.The inner side pieces 14 are connected as shown at 18, by means of a rubberized fabric tape or strip 19. This strip or tape 19 is rubber cemented and vulcanized in place, thereby providing a smooth seam on the interior of the shoe. However, this seam extends only but a short distance upwardly, for instance. it terminates approximately adjacent the ankle of the wearer. Also, the lower edges of the outer side pieces of the upper are connected to the lower piece of the sole, by means of a rubberized tape or strip 20, which is rubber cemented and vulcanized into place. In fact, the tape or strip 20 is a continuation of the strip or tape 12-. The rear opposite edges of the outer piece 15 of the upper are connected by means of a rubberized strip or tape of fabric or other material 21, which is rubber cemented and vulcanized in place. This strip 21 extends upwardly to the same dis .tance as the inner strip 19. It will be noted that the adjacent edges of the lnner and outer pieces 14 and 15 of the upper, that is the rear portion of the shoe, are adhesively connected as shown at 22 by means of rubber cementand vulcanizing. However, the adjacent edges at this point for a distance from b to 0 are disconnected, thereby causing an opening to be formed at the upper portion of the rear of the upper. By means of this opening, the pulling on and pulling off of the shoe is greatly facilitated. In

.fact, by means of this opening the foot can be easily inserted in the shoe. Furthermore, by means of this opening, the upper of the shoe is prevented from rubbing the ankle. In fact, the upper of the shoe loosely fits about the ankle and prevents rubbing. However, this opening is covered by 'a flap or piece 24, which is suitably connected, by means of rubber cement and vulcanizing,

nection with the interior of the shoe.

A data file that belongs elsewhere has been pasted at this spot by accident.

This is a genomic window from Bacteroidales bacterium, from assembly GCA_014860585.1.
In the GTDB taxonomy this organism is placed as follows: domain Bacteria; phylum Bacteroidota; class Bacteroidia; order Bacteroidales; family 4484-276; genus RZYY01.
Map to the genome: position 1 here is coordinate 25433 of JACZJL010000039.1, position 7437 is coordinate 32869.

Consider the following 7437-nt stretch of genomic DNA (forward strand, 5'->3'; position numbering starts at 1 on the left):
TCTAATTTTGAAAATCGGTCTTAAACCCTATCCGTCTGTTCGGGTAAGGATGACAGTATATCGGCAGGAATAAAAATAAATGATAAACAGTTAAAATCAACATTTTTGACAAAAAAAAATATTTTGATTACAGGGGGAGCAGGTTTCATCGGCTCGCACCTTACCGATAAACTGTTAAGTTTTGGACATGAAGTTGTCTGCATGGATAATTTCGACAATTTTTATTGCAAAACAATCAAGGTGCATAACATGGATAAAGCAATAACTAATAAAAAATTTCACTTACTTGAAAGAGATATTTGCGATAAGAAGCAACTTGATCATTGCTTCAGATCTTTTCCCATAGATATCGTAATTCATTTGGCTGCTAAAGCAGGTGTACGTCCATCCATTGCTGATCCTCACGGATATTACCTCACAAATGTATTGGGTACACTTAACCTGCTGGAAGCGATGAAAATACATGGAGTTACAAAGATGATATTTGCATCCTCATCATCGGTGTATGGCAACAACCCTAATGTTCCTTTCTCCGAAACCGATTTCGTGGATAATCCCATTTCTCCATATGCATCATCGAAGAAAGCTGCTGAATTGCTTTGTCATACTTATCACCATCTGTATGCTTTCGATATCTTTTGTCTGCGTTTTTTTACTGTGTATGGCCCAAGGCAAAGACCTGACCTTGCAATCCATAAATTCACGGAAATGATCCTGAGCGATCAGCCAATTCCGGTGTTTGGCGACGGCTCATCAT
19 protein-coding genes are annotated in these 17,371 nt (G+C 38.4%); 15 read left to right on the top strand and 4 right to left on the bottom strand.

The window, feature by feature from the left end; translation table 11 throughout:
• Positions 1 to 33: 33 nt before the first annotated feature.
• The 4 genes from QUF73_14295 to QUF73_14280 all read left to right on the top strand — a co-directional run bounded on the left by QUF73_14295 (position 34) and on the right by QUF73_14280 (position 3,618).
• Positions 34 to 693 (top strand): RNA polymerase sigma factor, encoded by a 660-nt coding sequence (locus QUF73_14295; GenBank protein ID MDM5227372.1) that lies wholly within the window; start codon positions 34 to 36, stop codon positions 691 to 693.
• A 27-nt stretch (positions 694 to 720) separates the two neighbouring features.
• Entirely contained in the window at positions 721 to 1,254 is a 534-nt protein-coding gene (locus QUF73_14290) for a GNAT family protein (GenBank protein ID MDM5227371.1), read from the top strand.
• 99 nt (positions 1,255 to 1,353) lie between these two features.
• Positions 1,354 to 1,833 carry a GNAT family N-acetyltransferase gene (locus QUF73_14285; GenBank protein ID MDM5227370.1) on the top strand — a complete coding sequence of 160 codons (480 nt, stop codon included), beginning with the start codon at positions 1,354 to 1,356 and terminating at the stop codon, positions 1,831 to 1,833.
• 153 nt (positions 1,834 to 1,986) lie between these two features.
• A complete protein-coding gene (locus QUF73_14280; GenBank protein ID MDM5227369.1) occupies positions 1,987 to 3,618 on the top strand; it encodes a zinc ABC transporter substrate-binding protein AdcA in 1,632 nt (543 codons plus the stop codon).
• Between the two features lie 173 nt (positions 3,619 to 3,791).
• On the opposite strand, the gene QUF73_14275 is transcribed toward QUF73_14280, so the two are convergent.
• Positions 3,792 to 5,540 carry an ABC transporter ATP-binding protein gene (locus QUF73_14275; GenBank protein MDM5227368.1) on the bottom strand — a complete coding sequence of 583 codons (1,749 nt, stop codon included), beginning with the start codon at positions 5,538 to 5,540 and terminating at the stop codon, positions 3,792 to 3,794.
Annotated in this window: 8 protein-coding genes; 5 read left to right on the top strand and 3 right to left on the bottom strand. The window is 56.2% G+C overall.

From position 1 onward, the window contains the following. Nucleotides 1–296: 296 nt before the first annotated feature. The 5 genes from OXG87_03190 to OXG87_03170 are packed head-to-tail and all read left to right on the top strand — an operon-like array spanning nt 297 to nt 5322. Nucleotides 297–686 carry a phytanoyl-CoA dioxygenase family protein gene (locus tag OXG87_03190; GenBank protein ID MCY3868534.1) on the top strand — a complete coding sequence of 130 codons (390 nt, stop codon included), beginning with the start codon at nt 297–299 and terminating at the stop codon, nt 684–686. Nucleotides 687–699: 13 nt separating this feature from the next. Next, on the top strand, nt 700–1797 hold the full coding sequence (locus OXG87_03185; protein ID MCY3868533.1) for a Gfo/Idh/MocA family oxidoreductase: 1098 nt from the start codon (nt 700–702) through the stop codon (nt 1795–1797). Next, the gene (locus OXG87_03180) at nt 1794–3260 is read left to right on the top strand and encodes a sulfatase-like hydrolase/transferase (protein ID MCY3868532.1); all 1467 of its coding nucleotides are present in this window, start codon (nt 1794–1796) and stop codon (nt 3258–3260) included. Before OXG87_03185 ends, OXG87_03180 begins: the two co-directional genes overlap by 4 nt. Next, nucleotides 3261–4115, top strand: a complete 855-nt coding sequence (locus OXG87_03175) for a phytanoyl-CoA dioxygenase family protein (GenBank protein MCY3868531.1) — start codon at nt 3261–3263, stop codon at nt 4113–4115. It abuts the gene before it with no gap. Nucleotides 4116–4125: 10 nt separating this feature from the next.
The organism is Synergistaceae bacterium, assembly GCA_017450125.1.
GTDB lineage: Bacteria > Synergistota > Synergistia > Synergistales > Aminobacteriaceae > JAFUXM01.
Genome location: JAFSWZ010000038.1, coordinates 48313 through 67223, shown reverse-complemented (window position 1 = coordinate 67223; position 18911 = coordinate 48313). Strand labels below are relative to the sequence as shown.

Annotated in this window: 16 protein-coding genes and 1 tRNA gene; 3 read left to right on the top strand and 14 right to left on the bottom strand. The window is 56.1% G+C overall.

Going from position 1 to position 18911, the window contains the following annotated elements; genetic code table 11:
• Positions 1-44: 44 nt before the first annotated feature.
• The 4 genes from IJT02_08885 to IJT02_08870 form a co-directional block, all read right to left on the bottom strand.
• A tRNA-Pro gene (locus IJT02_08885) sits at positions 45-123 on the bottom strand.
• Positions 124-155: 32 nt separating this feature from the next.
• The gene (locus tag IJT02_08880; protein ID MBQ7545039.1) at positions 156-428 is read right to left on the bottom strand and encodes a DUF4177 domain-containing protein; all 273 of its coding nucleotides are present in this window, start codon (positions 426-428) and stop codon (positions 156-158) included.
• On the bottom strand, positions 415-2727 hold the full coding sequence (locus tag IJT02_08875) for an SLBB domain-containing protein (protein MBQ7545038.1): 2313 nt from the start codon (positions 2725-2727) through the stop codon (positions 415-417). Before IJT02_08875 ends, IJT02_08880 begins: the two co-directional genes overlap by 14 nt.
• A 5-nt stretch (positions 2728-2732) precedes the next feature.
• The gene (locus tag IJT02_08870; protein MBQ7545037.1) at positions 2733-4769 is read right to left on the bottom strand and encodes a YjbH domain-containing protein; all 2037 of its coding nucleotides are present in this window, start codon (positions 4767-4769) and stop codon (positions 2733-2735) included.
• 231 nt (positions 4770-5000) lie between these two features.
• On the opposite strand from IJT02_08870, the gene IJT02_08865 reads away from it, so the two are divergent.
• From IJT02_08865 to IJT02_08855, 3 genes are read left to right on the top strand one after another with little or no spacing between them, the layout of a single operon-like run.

as shown at 25 to the inner portion of one of the inner pieces of the upper, while the other portion of the strip or flap overlies the rear part of the opposite side of the upper, that is on its inner face.

The inner and outer pieces 8 and 9 of the vamp, and the inner and outer side pieces of the upper are connected, by means of the tapes or strips 26 and 27. The inner tape or strip 26 is rubber cemented and vulcanized as at 28 to the inner pieces of the vamp and the upper, thereby providing a smooth seam. It is obvious that where the tape or strip 27 is rubber cemented or vulcanized to the outer pieces of the vamp and the upper, as shown at 29, the corrugations of the outer pieces of the vamp and the upper are flattened out, so that the strip or tape 27 may be secured in place. It is further obvious that the corrugations of the outer pieces of the vamp and upper are arranged to register, so that the channels of the registered corrugations communioatively connect, and since the corrugations of the vamp communicatively connect with the hollow. of the sole, then a thorough circulation. of air is allowed to pass through the corrugations of the vamp and the upper and into the hollow of the sole. It is also obvious that as the weight of the wearer depresses the upper pieces of the sole, air is drawn in and allowed to escape, at each step of the wearer. The air alternately acts in this manner, thereby allowing thorough circulation of air about the foot, since the hollow of the sole is in communicative con- It is also to be remembered that Where the con tinuous tape of strip 12 or 20 connects to the outer pieces of the vamp aud the upper, the corrugations are also flattened out, in order that the strip or tape may be pro pcrly connected or secured in place. The forward adjacent edges of the outer pieces of the upper are united by means of the rubberized strip or tape 31, which is rubber cemented and vulcanized in place. The corrugations at this point, that is where the rubberized or composition of canvas and rubber strip 81 is secured, the corrugations of the outer pieces of the upper are flattened, so as to facilitate the connection of the strip or tape in place. The forward adjacent edges of the inner pieces of the opposite sides of the'upper are connected in a similar manner, as by means of a strip or tape 32, which is also rubber cemented and vulcanized in place.

It will be observed that the inner side pieces 14L of the upper as shown in Fig. 7 terminates a short distance above the ankle of the wearer, thereby providing a lower shoe than that shown in the other figures of the drawing. However, in the other figures, a legging extension is provided, and this legging extension 33 comprises an inner piece 34 of rubberized. fabric, suchas acomposilated.

nately occurs, incident to each Step. of the I :tion of canvas and rubber. This inner piece 584 :eixtendsabouh the. log off the wearer, and

itsloweriedge joints the upperwedges of the imier sidepieces ofathenpper, as-shown at 35, there being a strip or tape36 covcrlng thejoint-35. This strip-or tape'36 is rubber I cemented or vulcanized in place, thereby providing a very secure smooth seam be tween the parts. This legging extension also includes'outer side pieces37, which .have